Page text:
19 December 07 | Chad W. Post

Next year, I hope to start the “Best Translations” list a lot earlier in the fall, giving us more time to research, read, recommend, and decide on which to include. One thing that would help though would be a single source of all the original translations published throughout the year. And once again, since this fits the Three Percent mission, there’s no reason why we can’t start a sort of informal catalog of translations here . . .

So, beginning in January, we’re going to start posting monthly (or bi-weekly) round-ups of forthcoming original literary translations. There’s a slew of great presses that send us catalogs, review copies, etc., and there are a number of people I’ll be able to contact to make sure we’re including as many books as possible.

That said, it’ll be hard to catch everything, so, if you work for a publisher, or know one, please feel free to pass along information about this project, and anyone interested can e-mail me at chad.post at rochester dot edu with title, author, translator, language, pub month, and price for forthcoming titles and we’ll include them in the postings.

We’ll also try and review a couple of these titles each month, and include short descriptions of a few each week as well.

This is one of the primary goals for Three Percent in 2008 (along with increasing the number of reviews of untranslated titles featured here), so I thought I’d pass this along . . .


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The History of Silence
The History of Silence by Pedro Zarraluki
Reviewed by P. T. Smith

Pedro Zarraluki’s The History of Silence (trans. Nick Caistor and Lorenza García) begins with the narrator and his wife, Irene, setting out to write a book about silence, itself called The History of Silence: “This is the story of how. . .

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Flesh-Coloured Dominoes
Flesh-Coloured Dominoes by Zigmunds Skujiņš
Reviewed by P. T. Smith

There are plenty of reasons you can fail to find the rhythm of a book. Sometimes it’s a matter of discarding initial assumptions or impressions, sometimes of resetting oneself. Zigmunds Skujiņš’s Flesh-Coloured Dominoes was a defining experience in the necessity. . .

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Iraqi Nights
Iraqi Nights by Dunya Mikhail
Reviewed by Vincent Francone

In a culture that privileges prose, reviewing poetry is fairly pointless. And I’ve long since stopped caring about what the world reads and dropped the crusade to get Americans to read more poems. Part of the fault, as I’ve suggested. . .

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Three-Light Years
Three-Light Years by Andrea Canobbio
Reviewed by Tiffany Nichols

I would like to pose the argument that it is rare for one to ever come across a truly passive protagonist in a novel. The protagonist (perhaps) of Three Light-Years, Claudio Viberti, is just that—a shy internist who lives in. . .

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The Little Horse
The Little Horse by Thorvald Steen
Reviewed by P. T. Smith

The last five days of the eleventh-century Icelandic politician, writer of sagas, and famous murder victim Snorri Sturleleson (the Norwegian spelling, Snorre, is preserved in the book) make up Thorvald Steen’s most recently translated historical fiction, The Little Horse. Murdered. . .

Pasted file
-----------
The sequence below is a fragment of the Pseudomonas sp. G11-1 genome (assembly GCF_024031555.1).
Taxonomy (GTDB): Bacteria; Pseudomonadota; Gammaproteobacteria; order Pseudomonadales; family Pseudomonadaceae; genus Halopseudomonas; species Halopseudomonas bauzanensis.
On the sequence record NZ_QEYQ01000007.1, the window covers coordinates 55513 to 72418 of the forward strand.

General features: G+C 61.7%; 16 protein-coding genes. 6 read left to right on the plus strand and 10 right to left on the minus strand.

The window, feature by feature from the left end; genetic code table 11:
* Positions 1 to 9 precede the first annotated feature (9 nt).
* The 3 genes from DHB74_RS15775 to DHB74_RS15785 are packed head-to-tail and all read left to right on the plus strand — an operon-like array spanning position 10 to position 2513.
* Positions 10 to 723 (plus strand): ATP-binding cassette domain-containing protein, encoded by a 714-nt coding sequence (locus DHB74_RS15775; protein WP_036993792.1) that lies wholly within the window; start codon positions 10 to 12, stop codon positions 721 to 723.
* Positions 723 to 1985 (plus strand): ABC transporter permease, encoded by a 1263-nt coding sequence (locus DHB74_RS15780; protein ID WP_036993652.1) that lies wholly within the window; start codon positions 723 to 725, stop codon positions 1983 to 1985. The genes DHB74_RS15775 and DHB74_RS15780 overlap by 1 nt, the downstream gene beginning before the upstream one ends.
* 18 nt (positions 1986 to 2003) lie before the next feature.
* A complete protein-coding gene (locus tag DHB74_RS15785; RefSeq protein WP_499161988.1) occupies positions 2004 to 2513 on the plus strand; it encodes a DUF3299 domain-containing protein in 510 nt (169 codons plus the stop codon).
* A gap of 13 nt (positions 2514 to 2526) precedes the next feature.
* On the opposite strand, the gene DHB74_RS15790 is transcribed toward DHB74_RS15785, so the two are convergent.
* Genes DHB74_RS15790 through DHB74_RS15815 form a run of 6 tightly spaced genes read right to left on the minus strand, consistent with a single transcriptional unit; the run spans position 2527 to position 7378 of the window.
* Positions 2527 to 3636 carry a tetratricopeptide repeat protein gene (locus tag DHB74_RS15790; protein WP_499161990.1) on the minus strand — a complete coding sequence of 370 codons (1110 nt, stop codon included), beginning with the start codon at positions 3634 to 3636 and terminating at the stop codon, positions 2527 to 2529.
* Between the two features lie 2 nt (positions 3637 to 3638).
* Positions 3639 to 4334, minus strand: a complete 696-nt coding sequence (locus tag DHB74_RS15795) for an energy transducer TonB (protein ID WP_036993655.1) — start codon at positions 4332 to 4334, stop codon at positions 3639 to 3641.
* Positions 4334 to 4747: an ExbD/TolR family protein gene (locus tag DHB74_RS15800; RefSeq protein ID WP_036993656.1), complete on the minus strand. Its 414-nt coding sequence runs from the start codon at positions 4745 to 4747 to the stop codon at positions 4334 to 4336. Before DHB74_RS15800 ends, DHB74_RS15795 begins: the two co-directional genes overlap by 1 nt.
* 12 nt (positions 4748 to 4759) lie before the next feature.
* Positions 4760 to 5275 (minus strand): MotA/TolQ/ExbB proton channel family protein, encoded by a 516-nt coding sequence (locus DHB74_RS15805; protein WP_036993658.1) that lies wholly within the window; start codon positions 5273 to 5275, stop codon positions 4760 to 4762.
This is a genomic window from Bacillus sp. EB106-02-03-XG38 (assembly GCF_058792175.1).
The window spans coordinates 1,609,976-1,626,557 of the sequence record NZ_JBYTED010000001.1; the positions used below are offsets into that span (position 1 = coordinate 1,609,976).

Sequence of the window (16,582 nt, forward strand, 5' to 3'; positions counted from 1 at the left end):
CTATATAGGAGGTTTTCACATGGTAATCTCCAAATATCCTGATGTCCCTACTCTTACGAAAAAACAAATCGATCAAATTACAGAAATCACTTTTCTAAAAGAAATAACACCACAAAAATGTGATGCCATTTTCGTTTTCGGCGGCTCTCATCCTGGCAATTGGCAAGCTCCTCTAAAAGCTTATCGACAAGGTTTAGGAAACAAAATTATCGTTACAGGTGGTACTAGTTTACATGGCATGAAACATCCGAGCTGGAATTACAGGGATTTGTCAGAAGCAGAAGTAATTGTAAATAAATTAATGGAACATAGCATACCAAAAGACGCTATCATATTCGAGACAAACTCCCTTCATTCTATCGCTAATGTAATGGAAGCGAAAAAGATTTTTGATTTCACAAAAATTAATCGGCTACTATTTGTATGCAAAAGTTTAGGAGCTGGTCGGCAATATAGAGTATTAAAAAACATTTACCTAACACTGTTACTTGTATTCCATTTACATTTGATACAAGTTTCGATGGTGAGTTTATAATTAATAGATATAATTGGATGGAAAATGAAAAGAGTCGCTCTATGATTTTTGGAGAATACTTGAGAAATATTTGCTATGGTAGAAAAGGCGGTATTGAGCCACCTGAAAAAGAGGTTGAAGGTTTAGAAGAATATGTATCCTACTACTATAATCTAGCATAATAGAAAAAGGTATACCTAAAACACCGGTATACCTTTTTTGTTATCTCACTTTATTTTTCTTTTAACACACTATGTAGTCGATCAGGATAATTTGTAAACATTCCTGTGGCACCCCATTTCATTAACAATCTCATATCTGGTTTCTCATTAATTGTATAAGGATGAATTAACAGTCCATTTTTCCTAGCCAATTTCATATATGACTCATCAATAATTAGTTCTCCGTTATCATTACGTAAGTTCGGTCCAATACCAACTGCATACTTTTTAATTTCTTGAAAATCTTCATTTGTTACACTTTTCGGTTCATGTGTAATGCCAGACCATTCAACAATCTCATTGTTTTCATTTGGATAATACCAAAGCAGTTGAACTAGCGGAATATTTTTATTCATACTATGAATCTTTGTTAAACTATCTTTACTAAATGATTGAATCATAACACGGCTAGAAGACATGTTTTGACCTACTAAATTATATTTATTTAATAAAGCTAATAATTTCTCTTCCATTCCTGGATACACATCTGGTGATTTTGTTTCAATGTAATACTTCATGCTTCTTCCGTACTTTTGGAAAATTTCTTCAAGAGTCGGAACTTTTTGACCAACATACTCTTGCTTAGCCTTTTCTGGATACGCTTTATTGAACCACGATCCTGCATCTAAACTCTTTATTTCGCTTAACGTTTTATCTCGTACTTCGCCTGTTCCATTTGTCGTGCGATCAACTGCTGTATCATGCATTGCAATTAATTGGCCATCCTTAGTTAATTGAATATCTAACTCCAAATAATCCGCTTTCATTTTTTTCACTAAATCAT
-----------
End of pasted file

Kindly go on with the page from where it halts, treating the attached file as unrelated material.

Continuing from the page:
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Guys Like Me
Guys Like Me by Dominique Fabre
Reviewed by Peter Biello

We all know Paris, or at least we think we know it. The Eiffel Tower. The Latin Quarter. The Champs-Élysées. The touristy stuff. In Dominique Fabre’s novel, Guys Like Me, we’re shown a different side of Paris: a gray, decaying. . .

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Birth of a Bridge
Birth of a Bridge by Maylis de Kerangal
Reviewed by Christopher Iacono

One hundred pages into Birth of a Bridge, the prize-winning novel from French writer Maylis de Kerangal, the narrator describes how starting in November, birds come to nest in the wetlands of the fictional city of Coca, California, for three. . .

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Faces in the Crowd
Faces in the Crowd by Valeria Luiselli
Reviewed by Valerie Miles

At 30, the Mexican writer Valeria Luiselli is already gathering her rosebuds. Faces in the Crowd, her poised debut novel, was published by Coffee House Press, along with her Brodsky-infused essay collection, Sidewalks. The essays stand as a theoretical map. . .

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Fantomas Versus the Multinational Vampires: An Attainable Utopia
Fantomas Versus the Multinational Vampires: An Attainable Utopia by Julio Cortázar
Reviewed by Cameron Rowe

Fantomas Versus the Multinational Vampires: An Attainable Utopia (narrated by Julio Cortázar) is, not disappointingly, as wild a book as its title suggests. It is a half-novella half-graphic novel story about . . . what, exactly? A European tribunal, Latin. . .

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Self-Portrait in Green
Self-Portrait in Green by Marie NDiaye
Reviewed by Lori Feathers

Marie NDiaye has created a tiny, psychological masterpiece with her Self-Portrait in Green. In it she explores how our private fears and insecurities can distort what we believe to be real and can cause us to sabotage our intimate relationships.. . .

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